The Ministry of Health has justified the collection of a fumigation fee on cement raw materials at the county’s Ports of entry.
The Chamber of Cement Manufacturers (COCMAG) recently raised concerns about the fumigation fee.
COCMAG insisted that it was not necessary for cement raw materials to be fumigated and that Government should wave it off since manufacturers cannot be charged for no service done.
The association argued that clinker, limestone and other cement raw materials are dry cargos which most often do not exit through the Port gate, as such not subject to any fumigation exercise.
Reacting to the claims by COCMAG in a statement signed by the Minister of Health, Mr. Kwaku Agyemang-Manu, it said the implementation of the Disinfection Health Service is based on the International Health Regulations (2005) prepared by the World Health Organization and made into international law at the General Assembly of the United Nations in 2007.
IHR has been incorporated into Public Health Act 851 as the 7th Schedule in its entirety and the Government of Ghana is simply upholding its commitment to International and Local Law to protect Ghanaians, the Ministry said.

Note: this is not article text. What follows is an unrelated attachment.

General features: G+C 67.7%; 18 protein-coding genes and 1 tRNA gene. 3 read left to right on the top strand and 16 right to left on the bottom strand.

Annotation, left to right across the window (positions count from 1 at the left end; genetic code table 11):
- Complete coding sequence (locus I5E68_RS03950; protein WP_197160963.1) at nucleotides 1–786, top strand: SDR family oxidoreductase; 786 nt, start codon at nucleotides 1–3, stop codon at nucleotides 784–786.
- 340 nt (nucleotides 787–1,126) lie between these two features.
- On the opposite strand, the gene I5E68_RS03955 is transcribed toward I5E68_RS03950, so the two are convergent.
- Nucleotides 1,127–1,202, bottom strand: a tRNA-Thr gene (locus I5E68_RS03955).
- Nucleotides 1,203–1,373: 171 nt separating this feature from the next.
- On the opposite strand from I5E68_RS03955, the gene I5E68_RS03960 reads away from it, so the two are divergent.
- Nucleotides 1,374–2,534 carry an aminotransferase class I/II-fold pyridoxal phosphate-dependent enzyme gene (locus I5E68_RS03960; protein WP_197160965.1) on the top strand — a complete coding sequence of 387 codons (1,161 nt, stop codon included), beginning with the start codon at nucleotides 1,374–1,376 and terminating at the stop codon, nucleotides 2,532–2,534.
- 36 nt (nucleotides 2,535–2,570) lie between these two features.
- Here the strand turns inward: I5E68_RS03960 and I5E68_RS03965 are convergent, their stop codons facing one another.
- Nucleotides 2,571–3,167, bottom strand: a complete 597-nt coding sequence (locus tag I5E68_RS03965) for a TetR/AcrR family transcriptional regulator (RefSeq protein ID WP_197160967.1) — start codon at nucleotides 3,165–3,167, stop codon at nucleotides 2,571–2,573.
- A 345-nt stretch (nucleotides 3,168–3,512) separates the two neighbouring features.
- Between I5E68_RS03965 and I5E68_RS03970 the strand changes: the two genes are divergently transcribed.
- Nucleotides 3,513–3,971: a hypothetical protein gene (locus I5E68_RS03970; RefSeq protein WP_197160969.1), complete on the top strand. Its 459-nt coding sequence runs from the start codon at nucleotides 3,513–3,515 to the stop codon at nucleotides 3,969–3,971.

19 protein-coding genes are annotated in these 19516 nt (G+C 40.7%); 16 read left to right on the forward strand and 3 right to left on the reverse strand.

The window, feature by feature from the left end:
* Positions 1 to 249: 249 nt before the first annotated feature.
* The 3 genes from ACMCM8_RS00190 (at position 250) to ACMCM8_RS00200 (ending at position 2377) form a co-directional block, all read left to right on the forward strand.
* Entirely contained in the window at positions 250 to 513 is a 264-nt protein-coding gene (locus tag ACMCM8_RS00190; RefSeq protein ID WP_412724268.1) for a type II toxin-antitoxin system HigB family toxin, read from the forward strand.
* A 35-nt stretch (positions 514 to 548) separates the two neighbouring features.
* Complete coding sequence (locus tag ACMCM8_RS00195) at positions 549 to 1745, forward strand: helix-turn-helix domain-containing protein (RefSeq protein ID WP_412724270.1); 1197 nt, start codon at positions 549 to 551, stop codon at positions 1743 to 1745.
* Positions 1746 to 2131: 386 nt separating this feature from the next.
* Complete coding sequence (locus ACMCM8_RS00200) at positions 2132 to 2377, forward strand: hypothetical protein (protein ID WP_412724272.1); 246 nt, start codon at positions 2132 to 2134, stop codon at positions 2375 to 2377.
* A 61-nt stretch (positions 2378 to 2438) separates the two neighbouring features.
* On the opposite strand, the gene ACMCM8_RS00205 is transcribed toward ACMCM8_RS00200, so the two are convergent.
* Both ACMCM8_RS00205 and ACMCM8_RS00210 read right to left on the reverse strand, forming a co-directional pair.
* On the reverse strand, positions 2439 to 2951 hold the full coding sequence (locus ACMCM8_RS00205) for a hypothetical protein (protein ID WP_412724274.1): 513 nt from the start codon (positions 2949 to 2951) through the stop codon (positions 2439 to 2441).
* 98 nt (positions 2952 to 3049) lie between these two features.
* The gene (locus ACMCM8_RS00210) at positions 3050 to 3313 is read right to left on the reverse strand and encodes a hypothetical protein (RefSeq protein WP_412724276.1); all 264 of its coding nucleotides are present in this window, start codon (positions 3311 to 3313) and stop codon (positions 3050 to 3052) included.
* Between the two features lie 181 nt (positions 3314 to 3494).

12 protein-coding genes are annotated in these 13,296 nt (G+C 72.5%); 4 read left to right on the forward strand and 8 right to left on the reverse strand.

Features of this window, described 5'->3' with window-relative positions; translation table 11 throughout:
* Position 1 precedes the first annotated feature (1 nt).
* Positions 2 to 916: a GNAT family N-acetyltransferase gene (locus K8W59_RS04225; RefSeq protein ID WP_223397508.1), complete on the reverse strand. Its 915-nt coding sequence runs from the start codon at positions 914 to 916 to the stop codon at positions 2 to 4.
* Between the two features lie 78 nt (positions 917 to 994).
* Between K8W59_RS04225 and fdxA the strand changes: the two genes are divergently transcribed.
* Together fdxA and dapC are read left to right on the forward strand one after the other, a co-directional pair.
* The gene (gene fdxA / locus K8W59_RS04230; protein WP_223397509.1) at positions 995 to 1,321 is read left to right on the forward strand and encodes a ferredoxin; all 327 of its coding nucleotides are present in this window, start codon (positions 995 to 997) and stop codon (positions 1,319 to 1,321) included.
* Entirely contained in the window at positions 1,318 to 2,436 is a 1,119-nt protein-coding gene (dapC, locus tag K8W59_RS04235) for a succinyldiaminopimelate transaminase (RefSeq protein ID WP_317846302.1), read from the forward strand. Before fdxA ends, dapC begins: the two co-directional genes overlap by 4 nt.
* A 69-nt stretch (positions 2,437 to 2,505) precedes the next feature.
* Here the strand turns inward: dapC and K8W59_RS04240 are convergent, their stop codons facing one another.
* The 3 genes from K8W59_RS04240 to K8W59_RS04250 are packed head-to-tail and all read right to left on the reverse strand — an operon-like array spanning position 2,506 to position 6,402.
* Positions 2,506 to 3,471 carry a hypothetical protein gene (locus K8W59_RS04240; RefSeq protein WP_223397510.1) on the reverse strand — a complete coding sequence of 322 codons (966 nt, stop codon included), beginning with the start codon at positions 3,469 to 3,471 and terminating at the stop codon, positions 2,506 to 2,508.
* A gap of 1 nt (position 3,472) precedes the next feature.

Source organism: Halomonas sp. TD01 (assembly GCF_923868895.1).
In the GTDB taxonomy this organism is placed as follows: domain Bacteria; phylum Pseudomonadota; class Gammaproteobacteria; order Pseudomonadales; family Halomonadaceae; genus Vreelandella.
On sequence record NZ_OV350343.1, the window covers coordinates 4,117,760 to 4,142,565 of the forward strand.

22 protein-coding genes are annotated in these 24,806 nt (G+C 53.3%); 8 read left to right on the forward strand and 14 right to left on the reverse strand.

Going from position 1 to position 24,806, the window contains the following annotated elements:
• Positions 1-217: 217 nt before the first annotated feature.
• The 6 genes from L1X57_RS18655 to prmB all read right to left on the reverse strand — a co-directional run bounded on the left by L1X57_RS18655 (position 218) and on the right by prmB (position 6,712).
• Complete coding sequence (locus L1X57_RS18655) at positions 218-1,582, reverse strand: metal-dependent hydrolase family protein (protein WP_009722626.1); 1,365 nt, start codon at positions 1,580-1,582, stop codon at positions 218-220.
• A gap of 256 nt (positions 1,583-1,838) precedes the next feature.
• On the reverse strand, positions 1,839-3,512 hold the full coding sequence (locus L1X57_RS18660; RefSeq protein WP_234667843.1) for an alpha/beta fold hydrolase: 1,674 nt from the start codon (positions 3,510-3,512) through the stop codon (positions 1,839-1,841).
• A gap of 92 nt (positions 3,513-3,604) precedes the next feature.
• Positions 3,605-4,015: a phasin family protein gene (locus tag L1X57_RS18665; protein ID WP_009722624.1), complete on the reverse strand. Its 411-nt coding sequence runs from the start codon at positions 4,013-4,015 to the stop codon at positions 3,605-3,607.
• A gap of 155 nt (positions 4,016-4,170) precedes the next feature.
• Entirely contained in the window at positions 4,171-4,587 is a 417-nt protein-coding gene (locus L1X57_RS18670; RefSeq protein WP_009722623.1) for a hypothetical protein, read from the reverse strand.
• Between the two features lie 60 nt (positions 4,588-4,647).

Disinfection is defined as the procedure whereby health measures are taken to control or kill infectious agents on the exterior of a baggage, cargo, containers, conveyances, goods and postal parcels by direct exposure to chemical or physical agents.
“This procedure is implemented in the Biosecurity Zone that has been established around the Points of Entry (Border Crossings). Therefore, any vehicle that comes in or out of the Biosecurity Zone is disinfected without exceptions. If we allow exceptions, the project’s integrity will be compromised,” the Health Ministry added in the statement.
When contacted, the Executive Secretary of COCMAG, Rev. Dr. George Dawson-Ahmoah disclosed that the Chamber has had discussions with the Ministry of Health and other relevant authorities on the fumigation fee which had been back and forth for some time now and needed the appropriate redress.
“The explanation by the honourable Minister is satisfactory because as patriotic citizens and professional business entities our ultimate aim is to protect and promote the economy. We cannot fight the Government, but rather support it to achieve its objective of national development. In this same vein, we would appeal to the Government to heed to our various petitions to ensure fair trade practices in the industry. There are a lot of unfair practices which need to be addressed,” he said.
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